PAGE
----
In this article, we’ll show you how to analyze a competitor's website and materials.

When you examine competitors’ websites and their materials, you gain valuable insights that help your organization beat the competition.

So understanding how to deconstruct your competitor's online presence is a crucial competitive intelligence skill.

As always, there are ethical and legal boundaries you must respect when doing this kind of analysis. Never fear, we’ll explore those too. 🫡

First, here’s how to get the job done. 👷

How to analyze a competitor’s website

Here are the 10 steps:

  1. Establish your aims
  2. Get the lay of the land
  3. Perform a content analysis
  4. Perform SEO analysis
  5. Assess their user experience (UX)
  6. Examine your competitor's product offerings
  7. Assess their social media presence
  8. Check up on customer feedback
  9. Read their news updates
  10. Analyze their job postings

1) Establish your aims

Before you start with any analysis, it’s crucial you get crystal clear on just what it is you want to achieve.

Do you want to identify weaknesses in your competitor’s strategy? Do you want to identify areas where their online presence is stronger than your own, to give your own online strategy some informed direction?

Is your analysis of their website just part of a larger overall competitor analysis, or is this all you’ll be doing?

Questions like these help orient your subsequent analysis. When you know what you want to see, it’s easier to distinguish signal from noise and draw solid conclusions.

2) Get the lay of the land

Start by… visiting your competitor's website.

Take a general look around.

You’ll want to note the design, layout, and user-friendliness of the site. A thoughtfully laid-out website is a sign of a business that knows what it’s doing. Particularly in the SaaS space, a website is a direct reflection of the probable product experience.

Prospective customers will be paying attention, and so should you.

Pay particular attention to the:

  • Homepage,
  • Product or service offerings,
  • Any unique website features that differentiate the experience.

You should also look at the competitor’s support pages. These can give you a sense of the level of customer support your competitors provide.

Note down anything that jumps out at you. With time and practice (and through talking to customers and prospects yourself) your judgment about what’s important will improve.

For example, when analyzing multiple competitors’ websites, you’ll notice that many follow a similar pattern. When one deviates from the pattern, it’s often important.

3) Perform a content analysis

Now it’s time to examine the content on the website.

This includes:

  • Blog posts,
  • Articles,
  • Product landing pages,
  • Help documentation,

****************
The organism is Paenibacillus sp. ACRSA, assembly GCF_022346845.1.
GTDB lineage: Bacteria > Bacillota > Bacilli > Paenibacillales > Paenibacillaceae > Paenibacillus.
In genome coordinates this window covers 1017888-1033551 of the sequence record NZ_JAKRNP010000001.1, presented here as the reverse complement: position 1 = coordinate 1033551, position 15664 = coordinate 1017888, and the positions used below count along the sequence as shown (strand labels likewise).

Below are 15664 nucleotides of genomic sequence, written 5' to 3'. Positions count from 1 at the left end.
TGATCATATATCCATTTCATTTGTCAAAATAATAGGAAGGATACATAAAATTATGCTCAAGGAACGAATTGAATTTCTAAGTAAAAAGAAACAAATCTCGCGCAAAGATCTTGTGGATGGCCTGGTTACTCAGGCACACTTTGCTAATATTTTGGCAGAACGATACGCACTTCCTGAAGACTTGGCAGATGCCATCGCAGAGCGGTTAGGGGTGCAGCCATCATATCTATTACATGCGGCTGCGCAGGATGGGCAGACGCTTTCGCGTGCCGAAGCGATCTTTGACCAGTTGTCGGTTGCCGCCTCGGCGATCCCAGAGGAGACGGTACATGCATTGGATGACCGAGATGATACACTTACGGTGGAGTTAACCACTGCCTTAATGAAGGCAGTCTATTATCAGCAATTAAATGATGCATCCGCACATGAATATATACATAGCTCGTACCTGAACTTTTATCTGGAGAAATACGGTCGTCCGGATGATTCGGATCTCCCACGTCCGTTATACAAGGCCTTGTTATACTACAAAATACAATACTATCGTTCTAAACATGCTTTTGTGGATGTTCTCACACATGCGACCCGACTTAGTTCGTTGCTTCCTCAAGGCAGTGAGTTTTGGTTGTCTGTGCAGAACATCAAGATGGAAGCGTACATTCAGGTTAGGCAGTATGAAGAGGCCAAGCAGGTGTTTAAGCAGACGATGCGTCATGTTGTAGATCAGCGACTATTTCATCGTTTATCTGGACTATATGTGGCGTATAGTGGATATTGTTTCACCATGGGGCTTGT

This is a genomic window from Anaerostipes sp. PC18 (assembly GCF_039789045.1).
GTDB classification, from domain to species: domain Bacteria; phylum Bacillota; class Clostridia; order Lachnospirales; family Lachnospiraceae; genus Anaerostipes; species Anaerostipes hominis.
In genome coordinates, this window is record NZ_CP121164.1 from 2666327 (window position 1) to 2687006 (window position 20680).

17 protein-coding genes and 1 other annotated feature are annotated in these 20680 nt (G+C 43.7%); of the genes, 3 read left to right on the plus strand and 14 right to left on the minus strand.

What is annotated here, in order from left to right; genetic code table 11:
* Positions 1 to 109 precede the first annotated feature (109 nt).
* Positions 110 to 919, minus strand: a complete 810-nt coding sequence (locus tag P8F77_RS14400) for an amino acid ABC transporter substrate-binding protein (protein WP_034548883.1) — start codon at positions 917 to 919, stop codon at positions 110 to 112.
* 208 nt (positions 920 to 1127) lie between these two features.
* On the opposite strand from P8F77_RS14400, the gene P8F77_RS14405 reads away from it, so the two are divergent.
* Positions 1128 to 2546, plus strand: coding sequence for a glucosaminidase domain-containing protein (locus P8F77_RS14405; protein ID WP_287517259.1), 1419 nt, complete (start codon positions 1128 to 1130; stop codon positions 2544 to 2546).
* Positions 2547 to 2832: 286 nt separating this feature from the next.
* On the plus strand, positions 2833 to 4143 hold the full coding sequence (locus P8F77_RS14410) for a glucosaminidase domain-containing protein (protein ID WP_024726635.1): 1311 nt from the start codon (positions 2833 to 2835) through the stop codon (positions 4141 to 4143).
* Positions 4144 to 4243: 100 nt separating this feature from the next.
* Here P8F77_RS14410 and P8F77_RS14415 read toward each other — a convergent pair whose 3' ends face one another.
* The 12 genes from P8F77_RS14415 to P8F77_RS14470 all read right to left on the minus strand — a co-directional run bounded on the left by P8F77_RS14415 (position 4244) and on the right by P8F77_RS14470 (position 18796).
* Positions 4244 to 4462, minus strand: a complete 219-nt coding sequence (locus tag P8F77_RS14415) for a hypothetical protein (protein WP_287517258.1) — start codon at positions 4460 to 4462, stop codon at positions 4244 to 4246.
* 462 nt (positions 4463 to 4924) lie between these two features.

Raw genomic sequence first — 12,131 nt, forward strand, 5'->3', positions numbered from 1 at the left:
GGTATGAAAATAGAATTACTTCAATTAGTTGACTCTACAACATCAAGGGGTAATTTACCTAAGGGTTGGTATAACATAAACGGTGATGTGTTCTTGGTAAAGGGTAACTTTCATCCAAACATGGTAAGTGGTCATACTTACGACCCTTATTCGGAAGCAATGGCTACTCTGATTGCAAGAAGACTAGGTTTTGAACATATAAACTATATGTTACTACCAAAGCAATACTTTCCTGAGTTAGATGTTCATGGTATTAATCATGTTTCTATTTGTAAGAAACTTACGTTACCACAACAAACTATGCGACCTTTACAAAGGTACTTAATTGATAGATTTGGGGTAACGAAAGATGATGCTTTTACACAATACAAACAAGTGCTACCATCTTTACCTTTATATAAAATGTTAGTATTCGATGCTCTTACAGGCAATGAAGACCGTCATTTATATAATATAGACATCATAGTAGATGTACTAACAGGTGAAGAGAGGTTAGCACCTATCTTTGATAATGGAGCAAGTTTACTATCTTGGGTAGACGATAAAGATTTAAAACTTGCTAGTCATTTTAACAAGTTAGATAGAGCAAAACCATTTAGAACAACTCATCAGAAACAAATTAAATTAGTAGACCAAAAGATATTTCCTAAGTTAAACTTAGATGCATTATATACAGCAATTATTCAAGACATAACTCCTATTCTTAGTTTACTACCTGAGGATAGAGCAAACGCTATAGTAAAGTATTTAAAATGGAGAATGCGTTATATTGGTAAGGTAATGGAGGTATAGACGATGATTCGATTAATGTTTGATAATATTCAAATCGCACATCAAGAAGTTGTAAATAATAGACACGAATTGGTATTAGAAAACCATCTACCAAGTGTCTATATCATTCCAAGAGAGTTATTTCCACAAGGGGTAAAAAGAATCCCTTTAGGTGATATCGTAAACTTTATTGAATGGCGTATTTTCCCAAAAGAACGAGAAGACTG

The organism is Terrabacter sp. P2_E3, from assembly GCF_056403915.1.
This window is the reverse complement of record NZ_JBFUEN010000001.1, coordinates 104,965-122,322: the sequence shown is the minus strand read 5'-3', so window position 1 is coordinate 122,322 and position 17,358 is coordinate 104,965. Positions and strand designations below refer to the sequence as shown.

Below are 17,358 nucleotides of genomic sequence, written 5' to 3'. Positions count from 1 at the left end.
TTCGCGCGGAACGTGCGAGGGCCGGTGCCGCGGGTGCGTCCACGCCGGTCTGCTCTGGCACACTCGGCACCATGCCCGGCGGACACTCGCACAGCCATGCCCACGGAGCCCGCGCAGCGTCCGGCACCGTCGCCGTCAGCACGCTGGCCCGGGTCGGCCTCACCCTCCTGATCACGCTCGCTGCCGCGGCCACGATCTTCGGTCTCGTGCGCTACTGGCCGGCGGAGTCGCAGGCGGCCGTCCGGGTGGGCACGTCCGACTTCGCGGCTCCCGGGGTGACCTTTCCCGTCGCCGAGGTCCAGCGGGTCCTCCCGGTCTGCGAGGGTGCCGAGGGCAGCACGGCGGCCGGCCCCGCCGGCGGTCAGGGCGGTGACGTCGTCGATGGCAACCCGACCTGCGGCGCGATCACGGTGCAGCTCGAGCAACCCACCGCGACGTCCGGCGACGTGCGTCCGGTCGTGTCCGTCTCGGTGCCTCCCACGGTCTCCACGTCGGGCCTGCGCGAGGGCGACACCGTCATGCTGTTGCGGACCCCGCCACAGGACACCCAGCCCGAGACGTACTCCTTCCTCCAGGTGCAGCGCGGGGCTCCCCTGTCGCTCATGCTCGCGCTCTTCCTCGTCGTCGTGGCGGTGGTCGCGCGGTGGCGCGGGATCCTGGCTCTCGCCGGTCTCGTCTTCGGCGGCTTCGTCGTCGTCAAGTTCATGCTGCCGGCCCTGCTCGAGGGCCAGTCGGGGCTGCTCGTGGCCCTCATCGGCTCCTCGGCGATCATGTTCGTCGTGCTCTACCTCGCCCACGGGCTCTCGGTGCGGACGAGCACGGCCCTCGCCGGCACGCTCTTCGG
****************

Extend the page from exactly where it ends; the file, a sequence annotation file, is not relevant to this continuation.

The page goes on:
• And news updates.

Analyze the tone, style, and messaging used to understand this competitor’s target audience and brand identity.

4) Perform SEO analysis

When you dig further into your competitor’s articles, blog posts, and other online content, you can start to uncover information about their SEO and content strategy.

Competitive SEO analysis is solid gold. Quality content is time-consuming to produce, which means it’s not cheap. If a competitor is producing lots of high-quality content around certain topics, it’s because these topics are valuable to them.

Perhaps they’re associated with high search volume, and bring them a lot of leads. Or perhaps, they’re obsessed with appearing as an authority on a particular niche topic, but it increases trust in their brand.

Whatever the reason, it’s wise to use online tools, like Ahrefs or SEMrush, to analyze their website's search engine optimization (SEO) elements, such as keywords, meta tags, and backlinks.

5) Assess their user experience (UX)

Good competitor research should always come back to the customer.

At the end of the day, you’re trying to win the hearts and minds of the same people as your competitor.

That’s why paying attention to the user experience your competitors offer on their website is a must.

As you’re navigating their website, identify any usability issues, loading speed problems, or broken links. If certain areas of the website are more polished than others, ask yourself why pages on these topics have received more investment and attention.

Just like with the SEO analysis, there’s a good chance it’s because these sections of the website are more valuable to your competitor.

Plus, identifying areas of weakness in their website’s user experience can help you identify opportunities to exploit, winning you more market share.

6) Examine your competitors' product offerings

Whether you have access to a competitor’s products through their website or not, you should be able to learn more about them.

Some (but not all) websites will list pricing information. Almost all will have detailed information about their product offerings, helping you identify where and how they differ from your own.

Pay particular attention to any unique selling points (USPs) and pricing strategies they’re using. USPs form the basis of differentiation, so you can use this information to help build sales enablement material. Your sales reps will need to handle objections in the form of prospects bringing up these USPs. They’ll also need to know how and where your offerings differ from this competitor’s. Put this information in your sales battlecards for the best results.

Competitive Battlecards Guide (2022)
Up-to-date battlecards, sprinkled with the finest competitor intel, make your salespeople’s lives so much easier. Often, they’ll forego the obvious. The stuff sales prospects can find in a blink.